We operate our distribution activities through an extensive worldwide wholesale distribution network and a retail distribution network based primarily in North America, Europe, Australia, mainland China and Hong Kong. In 2008, through our wholesale and retail distribution networks, we distributed approximately 23.0 million prescription frames and approximately 34.0 million sunglasses, in approximately 6,100 models. Our products are distributed in over 130 countries worldwide.
Our products are marketed under a variety of well-known brand names. Our house brands include Ray-Ban, Oakley, Persol, Vogue, Arnette, Revo, Luxottica, Sferoflex, K&L (Killer Loop), Eye Safety Systems, Mosley Tribes and Oliver Peoples. Our designer lines include Chanel, Prada, Miu Miu, Dolce & Gabbana, D&G, Bvlgari, Tiffany & Co, Versace, Versus, Salvatore Ferragamo, Burberry, Polo Ralph Lauren, Donna Karan, DKNY, Brooks Brothers, Anne Klein, Paul Smith Spectacles and Puma (distribution license only). Additionally, in the summer of 2009, we will launch the first collection of Stella McCartney eyewear, and in the fall, we will launch the Tory Burch line. Stella McCartney sunglasses will be distributed through premium retail locations. After an initial launch phase during which the new collections will be distributed through Stella McCartney stores and exclusive stores in North America, Japan, Hong Kong and the Middle East, distribution will be broadened to reach all other key global eyewear markets. The new Tory Burch collection will be distributed not only by Tory Burch boutiques and premium American department stores but also in select and independent optical stores and in Luxotticas retail chains. After North America, distribution will be extended next to Europe and then to the rest of the world. Tory Burch, a highly respected brand in the affordable luxury segment, completes our brand portfolio by further strengthening our position in the key North American market and in the continually expanding department store channel.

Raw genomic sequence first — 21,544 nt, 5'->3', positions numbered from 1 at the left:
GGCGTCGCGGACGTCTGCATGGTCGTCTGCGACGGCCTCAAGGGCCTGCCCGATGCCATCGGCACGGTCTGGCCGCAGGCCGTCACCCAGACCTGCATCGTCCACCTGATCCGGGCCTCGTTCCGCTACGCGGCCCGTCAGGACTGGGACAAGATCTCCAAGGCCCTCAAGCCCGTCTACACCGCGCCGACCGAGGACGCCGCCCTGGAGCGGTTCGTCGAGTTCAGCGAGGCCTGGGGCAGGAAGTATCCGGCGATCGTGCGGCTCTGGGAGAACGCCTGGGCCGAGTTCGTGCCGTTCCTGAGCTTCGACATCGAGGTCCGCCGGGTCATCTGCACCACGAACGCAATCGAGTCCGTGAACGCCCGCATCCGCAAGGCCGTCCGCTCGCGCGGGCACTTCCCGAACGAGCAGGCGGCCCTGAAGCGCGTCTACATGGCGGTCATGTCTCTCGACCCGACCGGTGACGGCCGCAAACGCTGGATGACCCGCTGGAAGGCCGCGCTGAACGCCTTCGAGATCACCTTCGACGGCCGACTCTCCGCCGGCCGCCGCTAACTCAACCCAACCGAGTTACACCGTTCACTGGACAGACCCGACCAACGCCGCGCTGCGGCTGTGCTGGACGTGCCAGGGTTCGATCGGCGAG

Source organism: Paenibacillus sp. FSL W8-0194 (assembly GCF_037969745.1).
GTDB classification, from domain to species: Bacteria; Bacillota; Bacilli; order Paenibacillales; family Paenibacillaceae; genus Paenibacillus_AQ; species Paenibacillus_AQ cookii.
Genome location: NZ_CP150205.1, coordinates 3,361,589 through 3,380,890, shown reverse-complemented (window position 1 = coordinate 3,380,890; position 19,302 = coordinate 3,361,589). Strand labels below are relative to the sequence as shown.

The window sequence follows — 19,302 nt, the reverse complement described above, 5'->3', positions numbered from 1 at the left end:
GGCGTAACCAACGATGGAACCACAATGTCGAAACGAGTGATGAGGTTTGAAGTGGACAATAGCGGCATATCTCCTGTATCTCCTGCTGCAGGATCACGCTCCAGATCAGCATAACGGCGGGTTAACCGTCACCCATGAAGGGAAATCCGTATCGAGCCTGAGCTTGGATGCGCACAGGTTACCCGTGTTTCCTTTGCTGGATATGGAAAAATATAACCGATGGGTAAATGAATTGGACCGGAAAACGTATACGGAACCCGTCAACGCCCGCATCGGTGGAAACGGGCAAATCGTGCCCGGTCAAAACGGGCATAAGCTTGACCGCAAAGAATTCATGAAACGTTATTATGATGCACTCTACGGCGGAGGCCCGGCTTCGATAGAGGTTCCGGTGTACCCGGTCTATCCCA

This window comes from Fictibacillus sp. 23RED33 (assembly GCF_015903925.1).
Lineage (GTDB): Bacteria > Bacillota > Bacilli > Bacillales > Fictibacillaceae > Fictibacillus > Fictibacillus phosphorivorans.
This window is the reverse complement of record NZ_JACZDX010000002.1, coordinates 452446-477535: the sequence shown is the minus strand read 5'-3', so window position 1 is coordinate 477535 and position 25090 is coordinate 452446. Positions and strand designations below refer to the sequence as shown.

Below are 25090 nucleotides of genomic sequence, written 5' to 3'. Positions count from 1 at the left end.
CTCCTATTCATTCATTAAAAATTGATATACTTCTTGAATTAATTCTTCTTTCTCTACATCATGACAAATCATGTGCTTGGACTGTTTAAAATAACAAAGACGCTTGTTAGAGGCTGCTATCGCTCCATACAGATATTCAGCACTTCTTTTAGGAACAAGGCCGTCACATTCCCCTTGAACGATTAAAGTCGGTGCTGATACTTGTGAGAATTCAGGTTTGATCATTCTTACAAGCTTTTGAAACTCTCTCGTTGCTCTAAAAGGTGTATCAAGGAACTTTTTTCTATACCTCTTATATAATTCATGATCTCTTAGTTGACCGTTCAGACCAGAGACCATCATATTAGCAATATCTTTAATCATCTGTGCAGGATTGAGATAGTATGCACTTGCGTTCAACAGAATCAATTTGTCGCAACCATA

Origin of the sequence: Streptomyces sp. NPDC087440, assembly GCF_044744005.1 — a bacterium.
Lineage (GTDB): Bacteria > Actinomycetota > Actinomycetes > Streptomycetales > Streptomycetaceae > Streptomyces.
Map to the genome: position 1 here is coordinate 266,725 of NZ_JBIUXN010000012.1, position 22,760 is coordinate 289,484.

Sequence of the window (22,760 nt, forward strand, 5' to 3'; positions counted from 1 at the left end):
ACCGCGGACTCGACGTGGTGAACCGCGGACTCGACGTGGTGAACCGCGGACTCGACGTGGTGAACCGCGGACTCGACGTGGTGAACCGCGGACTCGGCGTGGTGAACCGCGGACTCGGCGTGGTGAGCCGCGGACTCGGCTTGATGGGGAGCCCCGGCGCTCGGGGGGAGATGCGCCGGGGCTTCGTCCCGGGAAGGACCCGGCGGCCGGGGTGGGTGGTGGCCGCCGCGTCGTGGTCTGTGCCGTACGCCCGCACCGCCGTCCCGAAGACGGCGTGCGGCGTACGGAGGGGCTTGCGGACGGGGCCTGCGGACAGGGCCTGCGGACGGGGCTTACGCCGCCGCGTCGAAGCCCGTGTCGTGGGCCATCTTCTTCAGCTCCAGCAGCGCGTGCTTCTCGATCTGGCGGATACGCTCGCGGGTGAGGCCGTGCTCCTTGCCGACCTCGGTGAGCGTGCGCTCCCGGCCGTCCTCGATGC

Our wholesale network is comprised of 43 wholly- or majority-owned subsidiaries operating in principal markets, over 2,000 sales representatives and approximately 100 independent distributors. Our primary wholesale customers include retailers of mid- and premium-priced eyewear such as independent opticians, optical and sunglass chains, optical superstores, sunglass specialty stores, sporting goods and specialty sports stores and duty-free shops. In certain countries, and especially in North America, wholesale customers also include optometrists and ophthalmologists, health maintenance organizations, or HMOs, and department stores.
Our retail network is mainly comprised of the following retail brands: Sunglass Hut, which is operated globally; LensCrafters, which is operated in North America, China and Hong Kong; Pearle Vision, our Licensed Brands (Sears Optical and Target Optical), ILORI, Oakley O Stores and Vaults, Sunglass Icon, The Optical Shop of Aspen and Oliver Peoples and Internet and telesales operations, all of which are operated primarily in North America; OPSM, Laubman & Pank, Budget Eyewear and Bright Eyes, which are operated in Australia, New Zealand and Asia (other than China and Hong Kong); and David Clulow, which is operated in the United Kingdom and Ireland. Our North American retail business is the largest optical retail business in North America based on total sales. See Products and Services below for a more detailed discussion of our business.
In 1961, Leonardo Del Vecchio and others established our original operations in Agordo, near Belluno, in northeastern Italy. Since that time, we have enjoyed significant growth in the scope and size of our operations. We have developed and grown in several phases, each of which is related to a specific business strategy. Throughout most of the
1960s, we manufactured molds, metal-cutting machinery, frame parts and semi-finished products for the optical market. We then progressively expanded our production capabilities to enable us to produce a finished frame product.
In 1969, we launched our first line of Luxottica brand frames and began our transformation from a third-party supplier to an independent manufacturer with a line of branded products.